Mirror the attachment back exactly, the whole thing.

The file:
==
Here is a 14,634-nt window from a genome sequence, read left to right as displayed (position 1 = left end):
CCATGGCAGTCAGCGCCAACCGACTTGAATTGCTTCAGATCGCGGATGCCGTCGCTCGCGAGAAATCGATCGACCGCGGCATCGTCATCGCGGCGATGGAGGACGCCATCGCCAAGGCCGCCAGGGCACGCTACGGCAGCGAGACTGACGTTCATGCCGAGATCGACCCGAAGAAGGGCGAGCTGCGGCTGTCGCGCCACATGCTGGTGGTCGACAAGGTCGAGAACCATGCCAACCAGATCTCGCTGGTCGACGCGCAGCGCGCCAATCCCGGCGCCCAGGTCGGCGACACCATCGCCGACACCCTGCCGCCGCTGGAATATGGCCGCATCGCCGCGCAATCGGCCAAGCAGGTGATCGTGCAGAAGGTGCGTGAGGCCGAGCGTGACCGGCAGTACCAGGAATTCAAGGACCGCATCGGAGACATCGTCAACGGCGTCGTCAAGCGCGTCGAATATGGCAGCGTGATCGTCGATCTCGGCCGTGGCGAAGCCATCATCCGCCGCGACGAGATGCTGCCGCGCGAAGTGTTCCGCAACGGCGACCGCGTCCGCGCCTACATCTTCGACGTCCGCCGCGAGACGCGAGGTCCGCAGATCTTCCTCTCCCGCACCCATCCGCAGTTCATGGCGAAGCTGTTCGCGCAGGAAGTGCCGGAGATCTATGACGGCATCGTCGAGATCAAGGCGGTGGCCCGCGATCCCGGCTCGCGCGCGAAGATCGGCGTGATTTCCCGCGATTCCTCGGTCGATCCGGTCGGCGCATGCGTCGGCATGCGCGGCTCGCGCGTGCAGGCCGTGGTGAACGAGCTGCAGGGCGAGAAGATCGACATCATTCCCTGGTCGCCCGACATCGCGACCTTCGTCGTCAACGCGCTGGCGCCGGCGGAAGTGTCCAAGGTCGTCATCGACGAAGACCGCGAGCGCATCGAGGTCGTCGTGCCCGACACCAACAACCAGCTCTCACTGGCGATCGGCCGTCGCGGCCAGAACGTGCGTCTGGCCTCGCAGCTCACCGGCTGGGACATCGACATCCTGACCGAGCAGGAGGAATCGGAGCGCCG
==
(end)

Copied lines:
Here is a 14,634-nt window from a genome sequence, read left to right as displayed (position 1 = left end):
CCATGGCAGTCAGCGCCAACCGACTTGAATTGCTTCAGATCGCGGATGCCGTCGCTCGCGAGAAATCGATCGACCGCGGCATCGTCATCGCGGCGATGGAGGACGCCATCGCCAAGGCCGCCAGGGCACGCTACGGCAGCGAGACTGACGTTCATGCCGAGATCGACCCGAAGAAGGGCGAGCTGCGGCTGTCGCGCCACATGCTGGTGGTCGACAAGGTCGAGAACCATGCCAACCAGATCTCGCTGGTCGACGCGCAGCGCGCCAATCCCGGCGCCCAGGTCGGCGACACCATCGCCGACACCCTGCCGCCGCTGGAATATGGCCGCATCGCCGCGCAATCGGCCAAGCAGGTGATCGTGCAGAAGGTGCGTGAGGCCGAGCGTGACCGGCAGTACCAGGAATTCAAGGACCGCATCGGAGACATCGTCAACGGCGTCGTCAAGCGCGTCGAATATGGCAGCGTGATCGTCGATCTCGGCCGTGGCGAAGCCATCATCCGCCGCGACGAGATGCTGCCGCGCGAAGTGTTCCGCAACGGCGACCGCGTCCGCGCCTACATCTTCGACGTCCGCCGCGAGACGCGAGGTCCGCAGATCTTCCTCTCCCGCACCCATCCGCAGTTCATGGCGAAGCTGTTCGCGCAGGAAGTGCCGGAGATCTATGACGGCATCGTCGAGATCAAGGCGGTGGCCCGCGATCCCGGCTCGCGCGCGAAGATCGGCGTGATTTCCCGCGATTCCTCGGTCGATCCGGTCGGCGCATGCGTCGGCATGCGCGGCTCGCGCGTGCAGGCCGTGGTGAACGAGCTGCAGGGCGAGAAGATCGACATCATTCCCTGGTCGCCCGACATCGCGACCTTCGTCGTCAACGCGCTGGCGCCGGCGGAAGTGTCCAAGGTCGTCATCGACGAAGACCGCGAGCGCATCGAGGTCGTCGTGCCCGACACCAACAACCAGCTCTCACTGGCGATCGGCCGTCGCGGCCAGAACGTGCGTCTGGCCTCGCAGCTCACCGGCTGGGACATCGACATCCTGACCGAGCAGGAGGAATCGGAGCGCCG